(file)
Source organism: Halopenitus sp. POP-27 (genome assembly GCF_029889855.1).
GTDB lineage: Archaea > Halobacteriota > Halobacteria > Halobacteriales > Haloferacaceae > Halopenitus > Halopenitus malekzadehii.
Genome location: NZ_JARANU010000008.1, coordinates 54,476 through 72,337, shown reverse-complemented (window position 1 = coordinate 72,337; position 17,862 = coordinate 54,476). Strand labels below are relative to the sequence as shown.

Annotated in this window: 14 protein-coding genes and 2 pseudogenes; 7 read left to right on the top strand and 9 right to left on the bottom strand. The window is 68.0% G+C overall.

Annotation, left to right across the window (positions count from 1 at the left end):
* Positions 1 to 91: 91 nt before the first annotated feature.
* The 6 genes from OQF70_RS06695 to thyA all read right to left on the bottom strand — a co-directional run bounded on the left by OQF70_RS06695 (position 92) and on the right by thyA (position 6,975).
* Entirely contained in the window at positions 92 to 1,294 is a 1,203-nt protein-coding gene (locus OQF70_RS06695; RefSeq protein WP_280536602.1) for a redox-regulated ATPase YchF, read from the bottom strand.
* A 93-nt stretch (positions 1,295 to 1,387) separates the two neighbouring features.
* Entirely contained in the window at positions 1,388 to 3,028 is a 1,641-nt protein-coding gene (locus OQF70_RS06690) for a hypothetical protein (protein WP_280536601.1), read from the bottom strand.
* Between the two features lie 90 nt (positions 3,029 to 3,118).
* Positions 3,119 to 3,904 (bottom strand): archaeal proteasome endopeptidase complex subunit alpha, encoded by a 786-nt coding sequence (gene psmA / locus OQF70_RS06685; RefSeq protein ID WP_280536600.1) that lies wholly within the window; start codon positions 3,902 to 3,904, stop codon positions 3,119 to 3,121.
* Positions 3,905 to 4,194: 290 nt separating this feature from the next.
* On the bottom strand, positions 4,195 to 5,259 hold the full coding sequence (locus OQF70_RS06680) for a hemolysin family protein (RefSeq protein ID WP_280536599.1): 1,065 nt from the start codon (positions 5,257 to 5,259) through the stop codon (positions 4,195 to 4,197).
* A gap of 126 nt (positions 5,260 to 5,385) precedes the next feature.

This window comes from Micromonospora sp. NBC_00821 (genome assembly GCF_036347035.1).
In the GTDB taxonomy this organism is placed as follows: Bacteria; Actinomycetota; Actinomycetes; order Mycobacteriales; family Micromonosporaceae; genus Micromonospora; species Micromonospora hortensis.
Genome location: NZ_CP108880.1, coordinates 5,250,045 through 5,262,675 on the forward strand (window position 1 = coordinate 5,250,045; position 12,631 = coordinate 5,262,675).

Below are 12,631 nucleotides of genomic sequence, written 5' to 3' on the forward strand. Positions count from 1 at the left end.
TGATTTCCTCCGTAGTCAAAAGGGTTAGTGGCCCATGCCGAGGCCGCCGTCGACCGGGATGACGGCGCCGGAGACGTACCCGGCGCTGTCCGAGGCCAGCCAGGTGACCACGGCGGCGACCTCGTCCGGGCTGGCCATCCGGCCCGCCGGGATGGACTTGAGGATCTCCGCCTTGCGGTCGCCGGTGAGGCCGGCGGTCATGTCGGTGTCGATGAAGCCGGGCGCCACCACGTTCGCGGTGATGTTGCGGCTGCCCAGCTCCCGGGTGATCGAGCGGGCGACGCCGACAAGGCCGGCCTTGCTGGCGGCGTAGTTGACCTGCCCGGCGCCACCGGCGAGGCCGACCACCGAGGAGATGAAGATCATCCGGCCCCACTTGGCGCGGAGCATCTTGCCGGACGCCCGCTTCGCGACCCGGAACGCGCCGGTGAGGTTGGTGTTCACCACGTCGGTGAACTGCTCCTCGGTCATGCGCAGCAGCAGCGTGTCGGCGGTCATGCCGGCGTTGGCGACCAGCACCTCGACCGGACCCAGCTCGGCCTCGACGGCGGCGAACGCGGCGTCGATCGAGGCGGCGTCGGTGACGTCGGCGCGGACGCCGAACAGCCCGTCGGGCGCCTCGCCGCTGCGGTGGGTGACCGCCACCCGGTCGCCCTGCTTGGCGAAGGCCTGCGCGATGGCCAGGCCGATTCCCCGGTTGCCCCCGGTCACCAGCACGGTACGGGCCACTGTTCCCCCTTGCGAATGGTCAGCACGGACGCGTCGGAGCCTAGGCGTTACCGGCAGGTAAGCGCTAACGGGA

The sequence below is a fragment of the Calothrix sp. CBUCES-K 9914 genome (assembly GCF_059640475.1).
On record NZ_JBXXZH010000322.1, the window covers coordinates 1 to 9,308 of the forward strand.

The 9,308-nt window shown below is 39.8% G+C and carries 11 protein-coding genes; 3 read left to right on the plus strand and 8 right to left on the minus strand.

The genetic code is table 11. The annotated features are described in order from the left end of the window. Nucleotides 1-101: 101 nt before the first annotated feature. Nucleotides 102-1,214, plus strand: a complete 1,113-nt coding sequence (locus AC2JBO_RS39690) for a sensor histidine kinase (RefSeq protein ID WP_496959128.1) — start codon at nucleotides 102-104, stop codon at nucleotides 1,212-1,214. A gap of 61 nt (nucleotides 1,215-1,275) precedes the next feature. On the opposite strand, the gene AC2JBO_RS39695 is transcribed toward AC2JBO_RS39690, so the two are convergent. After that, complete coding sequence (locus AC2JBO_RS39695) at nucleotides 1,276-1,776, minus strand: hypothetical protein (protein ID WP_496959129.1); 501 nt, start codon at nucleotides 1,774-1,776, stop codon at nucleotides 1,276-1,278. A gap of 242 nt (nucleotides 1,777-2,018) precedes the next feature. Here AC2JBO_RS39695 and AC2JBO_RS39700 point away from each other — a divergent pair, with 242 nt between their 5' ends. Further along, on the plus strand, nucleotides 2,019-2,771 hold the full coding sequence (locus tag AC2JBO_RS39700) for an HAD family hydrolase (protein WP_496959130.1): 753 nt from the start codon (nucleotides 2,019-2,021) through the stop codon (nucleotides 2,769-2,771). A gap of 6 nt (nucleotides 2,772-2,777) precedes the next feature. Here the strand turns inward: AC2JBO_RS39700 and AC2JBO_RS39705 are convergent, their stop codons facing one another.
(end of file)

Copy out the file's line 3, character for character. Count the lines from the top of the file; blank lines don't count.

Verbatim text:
Genome location: NZ_JARANU010000008.1, coordinates 54,476 through 72,337, shown reverse-complemented (window position 1 = coordinate 72,337; position 17,862 = coordinate 54,476). Strand labels below are relative to the sequence as shown.